Whether looking for an old favorite like winter squash or searching out something adventurous (like dried natto!), farmer's markets are one of the best places to begin. Let the story unfold!

This story first appeared at greenz on November 26th, 2010.

Monday, April 18, 2011

Fading Cherry Blossoms

Somehow, we missed hanami - the cherry blossom season. It could have been our trip north to Niigata to Animal Garden or it could have been an assortment of other things. Regardless, the blossoms are rapidly being replaced by tiny green leaves as the days continue to warm.





Now, as I pedal down the street on errands or to visit friends, a shower of pale pink petals falls through the air. Reminiscent of snow when those first flurries begin floating down to mark the beginning of that other, much colder season, these mark the beginning of that other, much hotter season. There's even a matching undercurrent of heat in the air and a change in scent that tells me Summer is awake and making her way our direction. People regularly sweep them up as they do leaves in fall, but they keep right on coming often even as the sweeper works. Half-filled bags of fading blossoms sit near doorways with the broom close at hand. As for me, I've never seen the gutters look so pretty.

Saturday, April 16, 2011

Osaka Farmers Market Video

Just before we left Osaka to return home to Tokyo, we visited a farmer's market I'd heard about while we there in January. I was able to make it to three others, but since it was just after New Year's, many of the markets weren't open then. (New Year's in Japan is like Christmas in the West. Essentially, everything shuts down so people can celebrate the holiday with family and friends.) I was also eager to get back into the groove of markets here since we'd spent February in America and the earthquake and my leg injury threw off most of our other plans for March.

The Odona Market did not disappoint, of course, and you can read all about my adventures there at this post at Summer Tomato. We also took this short video (my first and surely not the best you'll ever see) to offer up some of the sound and feel of the market on this early spring evening.

Thursday, April 14, 2011

Gone to Seed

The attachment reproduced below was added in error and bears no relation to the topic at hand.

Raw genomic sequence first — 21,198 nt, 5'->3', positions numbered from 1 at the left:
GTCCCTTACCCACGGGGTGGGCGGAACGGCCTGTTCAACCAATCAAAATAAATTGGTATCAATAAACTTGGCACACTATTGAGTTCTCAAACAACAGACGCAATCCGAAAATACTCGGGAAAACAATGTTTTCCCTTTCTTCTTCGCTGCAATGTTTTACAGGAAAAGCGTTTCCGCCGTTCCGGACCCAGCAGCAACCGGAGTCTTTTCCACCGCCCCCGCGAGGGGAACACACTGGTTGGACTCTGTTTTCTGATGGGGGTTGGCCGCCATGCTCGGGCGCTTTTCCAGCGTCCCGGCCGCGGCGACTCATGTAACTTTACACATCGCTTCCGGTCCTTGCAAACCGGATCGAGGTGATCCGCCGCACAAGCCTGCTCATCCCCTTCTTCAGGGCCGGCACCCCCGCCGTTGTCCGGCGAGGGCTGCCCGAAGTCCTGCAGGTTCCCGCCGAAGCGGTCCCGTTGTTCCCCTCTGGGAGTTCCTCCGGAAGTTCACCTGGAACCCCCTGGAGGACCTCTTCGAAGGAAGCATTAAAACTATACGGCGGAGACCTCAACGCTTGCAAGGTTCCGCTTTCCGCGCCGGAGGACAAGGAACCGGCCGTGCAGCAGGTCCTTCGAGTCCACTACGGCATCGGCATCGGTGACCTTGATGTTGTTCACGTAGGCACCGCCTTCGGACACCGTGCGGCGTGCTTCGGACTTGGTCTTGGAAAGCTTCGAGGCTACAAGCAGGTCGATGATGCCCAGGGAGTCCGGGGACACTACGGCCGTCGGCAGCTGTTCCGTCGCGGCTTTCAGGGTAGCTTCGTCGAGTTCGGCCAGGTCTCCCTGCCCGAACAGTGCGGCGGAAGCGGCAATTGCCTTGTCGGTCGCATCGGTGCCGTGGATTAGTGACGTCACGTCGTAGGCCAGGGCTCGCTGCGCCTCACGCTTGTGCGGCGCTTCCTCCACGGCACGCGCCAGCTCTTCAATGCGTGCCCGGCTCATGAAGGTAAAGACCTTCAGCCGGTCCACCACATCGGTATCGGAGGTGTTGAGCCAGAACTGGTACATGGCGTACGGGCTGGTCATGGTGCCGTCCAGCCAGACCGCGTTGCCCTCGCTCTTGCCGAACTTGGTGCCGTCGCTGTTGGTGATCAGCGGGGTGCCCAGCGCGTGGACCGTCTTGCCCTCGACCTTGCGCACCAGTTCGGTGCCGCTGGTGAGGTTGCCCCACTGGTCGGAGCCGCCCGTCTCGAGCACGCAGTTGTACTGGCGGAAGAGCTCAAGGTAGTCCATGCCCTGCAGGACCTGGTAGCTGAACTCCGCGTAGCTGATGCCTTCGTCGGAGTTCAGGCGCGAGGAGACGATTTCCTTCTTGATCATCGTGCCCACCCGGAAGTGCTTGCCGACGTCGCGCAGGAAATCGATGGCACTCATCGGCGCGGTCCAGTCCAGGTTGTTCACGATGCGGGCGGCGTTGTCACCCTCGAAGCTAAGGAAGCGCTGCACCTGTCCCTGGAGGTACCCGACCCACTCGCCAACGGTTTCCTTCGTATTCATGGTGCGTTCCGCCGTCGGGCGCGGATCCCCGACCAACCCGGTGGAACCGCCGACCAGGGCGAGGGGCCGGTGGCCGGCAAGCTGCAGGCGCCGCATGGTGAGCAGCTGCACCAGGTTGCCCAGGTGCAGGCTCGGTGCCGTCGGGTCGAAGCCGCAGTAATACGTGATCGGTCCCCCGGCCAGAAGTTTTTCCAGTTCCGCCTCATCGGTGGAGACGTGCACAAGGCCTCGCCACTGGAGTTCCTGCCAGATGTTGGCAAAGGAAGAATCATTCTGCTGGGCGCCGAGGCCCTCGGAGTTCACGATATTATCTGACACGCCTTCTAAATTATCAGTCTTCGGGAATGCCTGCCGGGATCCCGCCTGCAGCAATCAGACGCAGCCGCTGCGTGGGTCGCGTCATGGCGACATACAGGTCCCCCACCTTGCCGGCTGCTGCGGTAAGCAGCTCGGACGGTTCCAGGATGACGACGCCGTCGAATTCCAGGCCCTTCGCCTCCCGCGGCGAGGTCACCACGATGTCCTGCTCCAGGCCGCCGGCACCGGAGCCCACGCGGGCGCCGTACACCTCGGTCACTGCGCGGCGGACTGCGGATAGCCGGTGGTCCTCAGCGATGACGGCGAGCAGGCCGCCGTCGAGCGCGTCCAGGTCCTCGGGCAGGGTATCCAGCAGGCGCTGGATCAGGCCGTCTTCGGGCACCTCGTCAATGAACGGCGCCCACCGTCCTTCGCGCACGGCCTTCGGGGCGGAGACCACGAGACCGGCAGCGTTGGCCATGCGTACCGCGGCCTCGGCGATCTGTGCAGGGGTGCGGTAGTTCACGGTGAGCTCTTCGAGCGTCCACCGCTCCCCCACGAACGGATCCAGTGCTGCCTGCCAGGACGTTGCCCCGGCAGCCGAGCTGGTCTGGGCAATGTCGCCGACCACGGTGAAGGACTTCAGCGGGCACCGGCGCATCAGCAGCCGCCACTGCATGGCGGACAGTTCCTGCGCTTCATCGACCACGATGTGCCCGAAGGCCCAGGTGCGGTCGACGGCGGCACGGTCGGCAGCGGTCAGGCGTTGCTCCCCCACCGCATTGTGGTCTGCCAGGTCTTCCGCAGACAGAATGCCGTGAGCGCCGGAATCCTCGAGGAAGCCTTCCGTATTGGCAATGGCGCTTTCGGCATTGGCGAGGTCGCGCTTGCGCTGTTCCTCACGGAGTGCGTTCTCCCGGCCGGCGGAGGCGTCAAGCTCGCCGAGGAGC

Technically, the winter crops should all be out of the garden and the beds prepared for the summer crops that will soon be seeded or leafed out as seedlings in a greenhouse somewhere. Well, I'm not exactly there. Some summer crops and flowers - Brandywines, morning glories, cardinal climber, cucumbers, and calendula - are sun-bathing on our balcony even as I type, and working up their strength for a summer of fun at the farm or on our back balcony as a green curtain.


The beds, though, are not prepared. I struggle during each seasonal transition to remove plants from the garden that are technically still producing and healthy.The farmers encourage me to do so to ensure crops are started in a timely manner, and because they think about my garden like a miniature farm. I think about it like a garden, hence, the garden still houses a handful of winter vegetables: broccoli producing side shoots now; kale going like mad; hearty leaves of swiss chard; and mizuna and komatsuna nearly as tall as me and in flower.

And what magnificent blooms they are, I must say! Their scent is utterly extraordinary - reminiscent of lilacs but more subtle- and their bright yellow is charming. The farmer's shake their heads at me and passersby do a bit more than hint that these greens are too big to eat, but I still keep them. (The leaves and flowers are quite edible, actually, although the lower leaves aren't overly attractive.) Despite the pressure to remove them, what's got me really dragging my garden gloves is the sight of so many bees and insects working amongst them. I've never seen so many in my garden, and I'm delighted. I'm even considering planting more of these vegetables elsewhere and letting them go to seed to keep those pollinators happy. And to enjoy a few more small bites of some of our favorite greens in salads, too.

Friday, April 1, 2011

Better Late than Never: Seeds Potted Up!

Our month in America followed in short order by a strained Achilles and Soleus muscle, the earthquake, and a trip to Osaka, means I've gotten a bit behind on garden work both at the farm and on our balconies. While I've managed to get a bit of tidying done at the farm garden, there's still plenty to do:
  • a yuzu tree that is looking to move to a larger pot with some spruced up soil
  • empty window boxes that need to be prepped with green curtain fixings
  • seeds that need to be started for the garden as well as the green curtain
  • garden diagrams to be drawn up with a list of crops for this year (need to reference garden journal to make sure I get the rotation right)
  • a compost bin to build so I can...
  • turn over the compost in the bin
Sunday's task, though, was to get some seeds started. Potted up and sun-bathing in our bay window even as I type are pots of cardinal climber, calendula, and Brandywine tomatoes. Next up will be some chili seeds my gardening partner from Singapore likes, cilantro, morning glories, cucumbers, and zucchini. And maybe one or two more. Once I get going, it's hard to stop.